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ISP Events up to 2006

Access 2 Knowledge (A2K) Conference
Yale Law School
April 21-23, 2006
Website

In the digital era, most multinational corporations and policymakers are of the view that the current trend characterised by increasing intellectual property rights and corporate control over knowledge best serve society's interests. At the same time, however, a growing number of commentators believe that widespread access to knowledge (A2K) and the preservation of a healthy knowledge commons are the real basis for sustainable human development. Nonetheless, intellectual property-based approaches continue to singlehandedly dictate global legal norms and shape national legal infrastructures.

The first goal of the Yale A2K Initiative is to come up with a new analytic framework for analysing the possibly distortive effects of public policies relying exclusively on intellectual property rights. Beyond this aim, the A2K initiative seeks to support the adoption and development of alternative ways to foster greater access to knowledge in the digitally connected environment.

The landmark A2K conference at Yale Law School will bring together leading thinkers and activists on access to knowledge policy from North and South, in order to generate concrete research agendas and policy solutions for the next decade. This conference will be among the first to synthesize the multifaceted and interdisciplinary aspects of access to knowledge, ranging from textbooks and telecommunications access to software and medicines. The A2K Conference aims to help build an intellectual framework that will protect access to knowledge both as the basis for sustainable human development and to safeguard human rights.


Regulating Search 2005
About the Symposium
Yale Law School


December 25, 2005 , New Haven, CT
Search is big business, and search functionality increasingly shapes the information society. Yet how the law treats search is still up for grabs, and with it, the power to dominate the next generation of the online world. How will this potential to wield control affect search engine companies, their advertisers, their users, or the information they index? What will search engines look like in the future, and what is the role of regulators in this emerging market? This symposium will map out the terrain of search engine law & policy.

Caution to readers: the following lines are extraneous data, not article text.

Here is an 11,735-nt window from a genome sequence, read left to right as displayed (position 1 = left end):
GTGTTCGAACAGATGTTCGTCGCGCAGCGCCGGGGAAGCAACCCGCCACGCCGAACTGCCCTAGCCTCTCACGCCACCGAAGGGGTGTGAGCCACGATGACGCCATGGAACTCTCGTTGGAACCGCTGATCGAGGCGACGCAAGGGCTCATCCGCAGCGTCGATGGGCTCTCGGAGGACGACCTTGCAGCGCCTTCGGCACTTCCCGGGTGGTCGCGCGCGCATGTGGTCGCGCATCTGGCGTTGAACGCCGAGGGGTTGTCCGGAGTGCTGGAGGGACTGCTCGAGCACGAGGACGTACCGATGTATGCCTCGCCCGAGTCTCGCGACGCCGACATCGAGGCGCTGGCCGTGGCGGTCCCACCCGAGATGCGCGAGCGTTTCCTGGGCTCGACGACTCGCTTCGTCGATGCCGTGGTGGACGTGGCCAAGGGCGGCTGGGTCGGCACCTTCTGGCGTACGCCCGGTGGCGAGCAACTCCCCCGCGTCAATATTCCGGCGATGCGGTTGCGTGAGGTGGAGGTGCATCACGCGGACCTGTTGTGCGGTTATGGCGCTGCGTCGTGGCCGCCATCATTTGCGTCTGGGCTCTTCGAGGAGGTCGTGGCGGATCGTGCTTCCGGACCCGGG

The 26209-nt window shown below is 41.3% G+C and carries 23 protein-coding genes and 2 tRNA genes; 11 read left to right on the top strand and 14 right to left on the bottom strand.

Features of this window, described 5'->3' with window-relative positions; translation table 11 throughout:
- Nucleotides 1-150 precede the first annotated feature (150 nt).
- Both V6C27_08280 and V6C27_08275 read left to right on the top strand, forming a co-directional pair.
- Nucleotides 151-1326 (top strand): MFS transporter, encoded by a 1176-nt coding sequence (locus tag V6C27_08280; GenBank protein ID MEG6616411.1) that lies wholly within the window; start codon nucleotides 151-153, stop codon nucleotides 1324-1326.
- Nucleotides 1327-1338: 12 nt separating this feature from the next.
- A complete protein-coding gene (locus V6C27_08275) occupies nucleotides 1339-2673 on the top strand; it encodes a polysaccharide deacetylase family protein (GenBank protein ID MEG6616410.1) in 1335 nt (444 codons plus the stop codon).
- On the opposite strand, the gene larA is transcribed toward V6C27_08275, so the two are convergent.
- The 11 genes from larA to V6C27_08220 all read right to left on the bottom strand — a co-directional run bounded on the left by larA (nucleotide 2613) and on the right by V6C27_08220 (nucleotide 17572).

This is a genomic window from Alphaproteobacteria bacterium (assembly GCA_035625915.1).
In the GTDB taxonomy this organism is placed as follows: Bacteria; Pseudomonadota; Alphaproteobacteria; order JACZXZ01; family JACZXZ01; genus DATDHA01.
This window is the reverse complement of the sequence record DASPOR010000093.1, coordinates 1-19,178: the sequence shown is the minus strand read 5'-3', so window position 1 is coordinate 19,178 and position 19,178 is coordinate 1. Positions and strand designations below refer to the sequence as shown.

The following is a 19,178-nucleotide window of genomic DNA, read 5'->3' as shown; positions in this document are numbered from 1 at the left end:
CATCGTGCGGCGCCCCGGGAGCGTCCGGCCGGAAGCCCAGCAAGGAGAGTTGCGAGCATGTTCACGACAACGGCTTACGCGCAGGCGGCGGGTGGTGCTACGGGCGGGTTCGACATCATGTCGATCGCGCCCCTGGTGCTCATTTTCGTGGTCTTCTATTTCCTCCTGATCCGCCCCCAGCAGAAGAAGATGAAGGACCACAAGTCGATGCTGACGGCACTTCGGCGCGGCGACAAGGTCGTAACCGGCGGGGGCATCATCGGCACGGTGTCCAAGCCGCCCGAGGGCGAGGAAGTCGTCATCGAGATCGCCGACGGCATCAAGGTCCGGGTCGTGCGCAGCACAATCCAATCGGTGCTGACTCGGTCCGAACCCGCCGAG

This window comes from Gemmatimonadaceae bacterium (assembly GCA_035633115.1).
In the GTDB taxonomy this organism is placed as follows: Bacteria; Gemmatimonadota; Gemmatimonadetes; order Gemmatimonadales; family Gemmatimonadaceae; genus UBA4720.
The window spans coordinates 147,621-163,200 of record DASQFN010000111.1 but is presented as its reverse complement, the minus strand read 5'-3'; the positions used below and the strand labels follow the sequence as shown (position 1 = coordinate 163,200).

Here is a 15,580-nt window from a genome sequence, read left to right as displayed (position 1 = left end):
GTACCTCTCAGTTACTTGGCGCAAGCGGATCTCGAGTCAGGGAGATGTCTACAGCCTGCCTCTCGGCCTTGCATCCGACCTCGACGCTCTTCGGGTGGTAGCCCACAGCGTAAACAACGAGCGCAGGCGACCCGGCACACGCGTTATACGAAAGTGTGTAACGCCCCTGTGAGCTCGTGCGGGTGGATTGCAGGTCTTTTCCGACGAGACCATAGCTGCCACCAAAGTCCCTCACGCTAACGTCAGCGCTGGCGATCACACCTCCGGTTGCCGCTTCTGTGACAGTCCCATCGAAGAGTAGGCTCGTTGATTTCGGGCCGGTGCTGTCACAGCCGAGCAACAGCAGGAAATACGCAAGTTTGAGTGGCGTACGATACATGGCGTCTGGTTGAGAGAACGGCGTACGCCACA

Regulating Search? is the first academic conference devoted to search engines and the law. The symposium will bring together technologists, policymakers, entrepreneurs, executives, lawyers, computer scientists, and activists to discuss the emerging field of search engine law. It will examine trends in litigation involving search engines, identify the interests that are implicated by the increasing legal control of search, and discuss appropriate public policy responses.

December 25, 2005 , New Haven, CT
Search is big business, and search functionality increasingly shapes the information society. Yet how the law treats search is still up for grabs, and with it, the power to dominate the next generation of the online world. How will this potential to wield control affect search engine companies, their advertisers, their users, or the information they index? What will search engines look like in the future, and what is the role of regulators in this emerging market? This symposium will map out the terrain of search engine law & policy.
Regulating Search? is the first academic conference devoted to search engines and the law. The symposium will bring together technologists, policymakers, entrepreneurs, executives, lawyers, computer scientists, and activists to discuss the emerging field of search engine law. It will examine trends in litigation involving search engines, identify the interests that are implicated by the increasing legal control of search, and discuss appropriate public policy responses.


Digital Mix 2005

Yale Law School Auditorium

December 15, 2005
6:30-11:30

About Digital Mix